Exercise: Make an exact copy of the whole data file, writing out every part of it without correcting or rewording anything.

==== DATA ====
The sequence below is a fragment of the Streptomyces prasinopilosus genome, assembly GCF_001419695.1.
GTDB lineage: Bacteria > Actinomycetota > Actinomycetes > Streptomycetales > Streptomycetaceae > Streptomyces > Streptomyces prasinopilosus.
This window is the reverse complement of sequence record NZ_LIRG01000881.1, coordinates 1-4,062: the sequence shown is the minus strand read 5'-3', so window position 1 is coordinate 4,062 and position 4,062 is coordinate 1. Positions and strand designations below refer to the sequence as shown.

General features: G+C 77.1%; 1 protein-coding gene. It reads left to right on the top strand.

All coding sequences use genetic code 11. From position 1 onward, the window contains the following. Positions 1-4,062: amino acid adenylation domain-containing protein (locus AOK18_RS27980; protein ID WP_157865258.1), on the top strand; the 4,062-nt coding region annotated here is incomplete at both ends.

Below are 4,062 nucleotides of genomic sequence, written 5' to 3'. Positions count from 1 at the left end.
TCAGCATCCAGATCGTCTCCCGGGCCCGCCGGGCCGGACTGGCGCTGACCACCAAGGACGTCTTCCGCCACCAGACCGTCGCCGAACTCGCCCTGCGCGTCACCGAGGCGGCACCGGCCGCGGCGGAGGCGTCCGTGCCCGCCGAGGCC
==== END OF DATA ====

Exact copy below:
The sequence below is a fragment of the Streptomyces prasinopilosus genome, assembly GCF_001419695.1.
GTDB lineage: Bacteria > Actinomycetota > Actinomycetes > Streptomycetales > Streptomycetaceae > Streptomyces > Streptomyces prasinopilosus.
This window is the reverse complement of sequence record NZ_LIRG01000881.1, coordinates 1-4,062: the sequence shown is the minus strand read 5'-3', so window position 1 is coordinate 4,062 and position 4,062 is coordinate 1. Positions and strand designations below refer to the sequence as shown.

General features: G+C 77.1%; 1 protein-coding gene. It reads left to right on the top strand.

All coding sequences use genetic code 11. From position 1 onward, the window contains the following. Positions 1-4,062: amino acid adenylation domain-containing protein (locus AOK18_RS27980; protein ID WP_157865258.1), on the top strand; the 4,062-nt coding region annotated here is incomplete at both ends.

Below are 4,062 nucleotides of genomic sequence, written 5' to 3'. Positions count from 1 at the left end.
TCAGCATCCAGATCGTCTCCCGGGCCCGCCGGGCCGGACTGGCGCTGACCACCAAGGACGTCTTCCGCCACCAGACCGTCGCCGAACTCGCCCTGCGCGTCACCGAGGCGGCACCGGCCGCGGCGGAGGCGTCCGTGCCCGCCGAGGCC